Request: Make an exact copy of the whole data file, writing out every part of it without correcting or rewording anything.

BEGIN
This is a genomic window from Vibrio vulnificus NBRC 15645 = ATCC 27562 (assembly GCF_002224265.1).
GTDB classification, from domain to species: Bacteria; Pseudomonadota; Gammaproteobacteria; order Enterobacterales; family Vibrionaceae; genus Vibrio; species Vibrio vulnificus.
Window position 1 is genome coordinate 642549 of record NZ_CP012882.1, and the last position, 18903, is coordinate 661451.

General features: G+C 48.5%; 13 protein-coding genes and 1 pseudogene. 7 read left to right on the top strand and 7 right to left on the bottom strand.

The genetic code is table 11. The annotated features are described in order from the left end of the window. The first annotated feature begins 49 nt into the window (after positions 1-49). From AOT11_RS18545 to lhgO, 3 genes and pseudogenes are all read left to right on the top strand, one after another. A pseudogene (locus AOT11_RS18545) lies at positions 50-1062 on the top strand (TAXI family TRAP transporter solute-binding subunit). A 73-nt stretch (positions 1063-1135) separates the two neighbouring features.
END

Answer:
This is a genomic window from Vibrio vulnificus NBRC 15645 = ATCC 27562 (assembly GCF_002224265.1).
GTDB classification, from domain to species: Bacteria; Pseudomonadota; Gammaproteobacteria; order Enterobacterales; family Vibrionaceae; genus Vibrio; species Vibrio vulnificus.
Window position 1 is genome coordinate 642549 of record NZ_CP012882.1, and the last position, 18903, is coordinate 661451.

General features: G+C 48.5%; 13 protein-coding genes and 1 pseudogene. 7 read left to right on the top strand and 7 right to left on the bottom strand.

The genetic code is table 11. The annotated features are described in order from the left end of the window. The first annotated feature begins 49 nt into the window (after positions 1-49). From AOT11_RS18545 to lhgO, 3 genes and pseudogenes are all read left to right on the top strand, one after another. A pseudogene (locus AOT11_RS18545) lies at positions 50-1062 on the top strand (TAXI family TRAP transporter solute-binding subunit). A 73-nt stretch (positions 1063-1135) separates the two neighbouring features.